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Archiver > HESSE > 2009-10 > 1254902995

From: Thierry Dietrich <>
Subject: Re: [HESSE] First name
Date: Wed, 7 Oct 2009 08:09:55 +0000 (GMT)
References: <mailman.1463.1254871853.16188.hesse@rootsweb.com>
In-Reply-To: <mailman.1463.1254871853.16188.hesse@rootsweb.com>

Questions have arosen about today's practice of first names.

Indeed the practice has changed since the end of the 19th century. Somewhen along with the emerging German Empire 1871 the kind of "Standard first Vorname" Johann or Johannes has more and more been replaced. Also in the 20th century more and more people have only one Vorname. But there still are many with several Vornamen but they only don't use them or refer to them. It is not common practice in Germany to use the U.S. standard "first name" + "Initial of middle name" + "family name". I sometimes do, as people confuse my family name and my first name (Thierry is french and not broadly known in Germany, whereas my family name Dietrich is a common first name in Germany. Thus many people think this is my first name).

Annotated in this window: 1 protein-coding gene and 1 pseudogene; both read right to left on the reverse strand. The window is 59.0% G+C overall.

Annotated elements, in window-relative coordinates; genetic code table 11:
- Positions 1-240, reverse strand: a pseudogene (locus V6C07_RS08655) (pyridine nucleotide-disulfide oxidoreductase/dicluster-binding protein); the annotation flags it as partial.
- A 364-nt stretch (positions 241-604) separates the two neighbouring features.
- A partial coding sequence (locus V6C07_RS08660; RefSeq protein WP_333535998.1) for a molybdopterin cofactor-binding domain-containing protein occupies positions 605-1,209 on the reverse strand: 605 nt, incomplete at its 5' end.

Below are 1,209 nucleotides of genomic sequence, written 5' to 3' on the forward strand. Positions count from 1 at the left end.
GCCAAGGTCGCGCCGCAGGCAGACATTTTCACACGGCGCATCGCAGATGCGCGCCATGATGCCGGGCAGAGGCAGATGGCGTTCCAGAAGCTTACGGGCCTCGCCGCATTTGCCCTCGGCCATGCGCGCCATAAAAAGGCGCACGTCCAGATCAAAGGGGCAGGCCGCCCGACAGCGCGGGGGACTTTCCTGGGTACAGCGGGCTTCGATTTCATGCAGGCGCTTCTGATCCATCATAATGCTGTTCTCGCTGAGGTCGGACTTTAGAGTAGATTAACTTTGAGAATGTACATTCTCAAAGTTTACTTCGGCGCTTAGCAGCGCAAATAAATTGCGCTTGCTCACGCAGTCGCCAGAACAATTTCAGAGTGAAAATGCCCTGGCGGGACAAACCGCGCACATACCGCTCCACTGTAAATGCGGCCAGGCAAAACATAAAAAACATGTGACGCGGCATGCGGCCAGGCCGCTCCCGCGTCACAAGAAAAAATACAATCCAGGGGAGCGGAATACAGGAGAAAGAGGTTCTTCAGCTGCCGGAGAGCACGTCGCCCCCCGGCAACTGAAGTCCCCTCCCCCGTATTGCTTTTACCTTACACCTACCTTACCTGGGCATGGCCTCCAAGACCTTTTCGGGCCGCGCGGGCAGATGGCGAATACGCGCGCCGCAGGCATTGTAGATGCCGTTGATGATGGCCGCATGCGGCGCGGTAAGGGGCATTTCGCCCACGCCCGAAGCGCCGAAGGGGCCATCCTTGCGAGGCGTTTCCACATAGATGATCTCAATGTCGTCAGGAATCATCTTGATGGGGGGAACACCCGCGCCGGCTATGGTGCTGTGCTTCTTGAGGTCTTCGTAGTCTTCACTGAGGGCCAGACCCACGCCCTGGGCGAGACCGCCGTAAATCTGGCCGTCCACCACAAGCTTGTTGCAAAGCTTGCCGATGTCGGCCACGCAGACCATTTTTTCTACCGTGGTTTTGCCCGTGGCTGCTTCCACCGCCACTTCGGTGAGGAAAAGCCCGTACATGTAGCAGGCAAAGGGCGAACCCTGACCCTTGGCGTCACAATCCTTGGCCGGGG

The variety of used Vornamen has also increased. In former centuries it was sometimes difficult as many people had exactly the same Vornamen combination such as "Johann Peter" or "Johann Adam". This still today may be quite painful when researching for your ancestors as there is a tremendous potential for confusion and errors.

I had to change a complete branch of my family tree when I detected that my gran-gran-gran-mother actually was married twice with two distinct men with exactly the same first, middle and family name! The name was "Johann Peter Müller".

Going back to "Johann Adam" which was mentioned in this discussion. Actually I am almost 99% persuaded the actual Rufname (name used in daily practice) was Adam, NOT Johann. As I wrote in my earlier mail, Johann was just added as a kind of "standard" first Vorname refering to John the baptist. Such as Maria was often used for female as first Vorname..

In my emails I will continue to use the german words "Vorname" and "Rufname" as there is no clear translation for them. We just use and used names differently over here in good old Germany. Even in our passport you will see "Vorname" and "weitere Vornamen" (= "further Vornamen"). We don't use a term such as "middle name". But we do use the term Rufname in addition in case we want to make clear which of the many Vornamen, or which abbreviation or which other name not part of the Vornamen is used for calling a person (see my other email).

Hope these lines bring additional clarity from a native German.

Bye for now,


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